Pop-Up Books: More, in Fact, Is More

A recent study that dismissed the effectiveness of pop-up books was flawed from the start, argues best-selling children’s book author Sally Blakemore.

All it took was seeing an open pop-up book in a bookshop window in Czechoslovakia in the early 1960s to inspire Waldo Hunt, the founder of the pop-up industry in the United States, to create a lifetime of learning and curiosity for millions of children and adults. I was one of those children. In 1956, at 8 years of age, I was given a die-cut Hallmark card that eventually led me into a 30-year fascination with printing, die-cut shapes and pop-up books — the latter a sculptural art form for storytelling and learning.

So, that is why I was surprised to read Tom Jacobs’ Aug. 9, Miller-McCune article titled, and flippantly so, “Children’s Pop-up Books Flop as Learning Tool” and its description of “new research” that concludes, as Jacobs writes, that “while pop-up books ‘may have their place as entertainment,’ their ‘bells and whistles’ approach appears to be counterproductive to learning.”

The subtitle of the article says that the research finds that “children learn less from pop-up books” than they do from flat books with photographs.

Jacobs writes that experimenters led by a University of Virginia psychologist tested 54 children 18 to 22 months of age in one of two experiments, to see “how much information they retained” after having viewed, for three to five minutes, a book illustrated with photographs, a book illustrated with drawings or a pop-up book (the children viewing the pop-up were encouraged to interact with its features).

“With an experimenter by his or her side,” each child looked through one of the three books as the experimenter pointed to a “target animal” (a flamingo or a parrot) and repeated its name several times.

The children were subsequently shown two bird images (different from the images they had seen earlier) and two “miniature bird toys” and were asked to pick out the bird that had been pointed out earlier.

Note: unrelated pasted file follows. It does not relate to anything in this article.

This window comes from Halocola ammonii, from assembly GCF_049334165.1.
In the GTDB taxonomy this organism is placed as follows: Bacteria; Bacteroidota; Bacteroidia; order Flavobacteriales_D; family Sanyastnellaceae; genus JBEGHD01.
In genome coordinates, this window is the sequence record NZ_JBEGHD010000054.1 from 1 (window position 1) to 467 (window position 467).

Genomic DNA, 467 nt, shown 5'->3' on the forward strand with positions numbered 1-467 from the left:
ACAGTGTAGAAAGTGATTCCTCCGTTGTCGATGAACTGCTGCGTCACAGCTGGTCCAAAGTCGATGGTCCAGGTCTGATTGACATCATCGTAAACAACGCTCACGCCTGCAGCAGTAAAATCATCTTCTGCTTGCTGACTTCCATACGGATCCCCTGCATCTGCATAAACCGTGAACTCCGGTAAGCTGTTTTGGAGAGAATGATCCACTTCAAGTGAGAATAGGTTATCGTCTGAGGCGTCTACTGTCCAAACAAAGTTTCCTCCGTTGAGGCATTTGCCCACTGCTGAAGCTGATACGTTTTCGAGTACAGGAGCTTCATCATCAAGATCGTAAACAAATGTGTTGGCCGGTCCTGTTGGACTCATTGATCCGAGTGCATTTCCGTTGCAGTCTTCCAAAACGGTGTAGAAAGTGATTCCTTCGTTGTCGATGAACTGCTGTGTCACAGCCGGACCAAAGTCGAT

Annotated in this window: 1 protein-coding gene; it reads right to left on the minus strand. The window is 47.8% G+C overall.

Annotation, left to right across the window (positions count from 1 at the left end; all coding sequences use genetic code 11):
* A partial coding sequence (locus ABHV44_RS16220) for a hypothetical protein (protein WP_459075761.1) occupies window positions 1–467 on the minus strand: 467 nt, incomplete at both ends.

A page from "Extreme Bugs," a pop-up book by Sally Blakemore.

A page from "Extreme Bugs," a pop-up book by Sally Blakemore.

According to the researchers, those who looked through the book of photographs “identified” the bird correctly “nearly 80 percent of the time”; those of the second group, some 70 percent of the time; those of the last group, only 50 percent of the time.

A second group of 48 children, aged 27 to 32 months, was said to have shown similar results after being apprised of stereotypical food preferences of certain animals and then asked questions like, ‘Which animal likes to eat worms?’

Let’s take a closer look at the study, which was flawed by, among other things, age-inappropriateness, and at the article itself, which tells us surprisingly little about the controls of the experiments.

Did it ever occur to the researchers or to the author of the article that pop-up books are not produced for children under 3? Or why pop-up books are not marketed for children under 3? This age level may surprise some consumers who see pop-ups as appropriate for the very young. Although flap books are within toddlers’ range of discovery, more complicated pop-up structures evade their conceptual understanding, particularly if the focus is on "labeling or naming a recognizable image" within a complicated pop-up.

Which is not to say book for the under-3 set can’t have some action: When I create books for toddlers I use one image, very graphic with one activity per page and lots of color.

In this context, did it occur to the researchers or the author that encouraging children as young as 18 months of age to “manipulate and play” with (read: focus on) the features of a pop-up book would render the children “distracted,” not to mention inattentive to an experimenter poking at a picture and repeating a word they may never have heard before? And were the “distracting” books that were used in the experiments actually pop-ups, or were they flap books, or were they a combination of the two?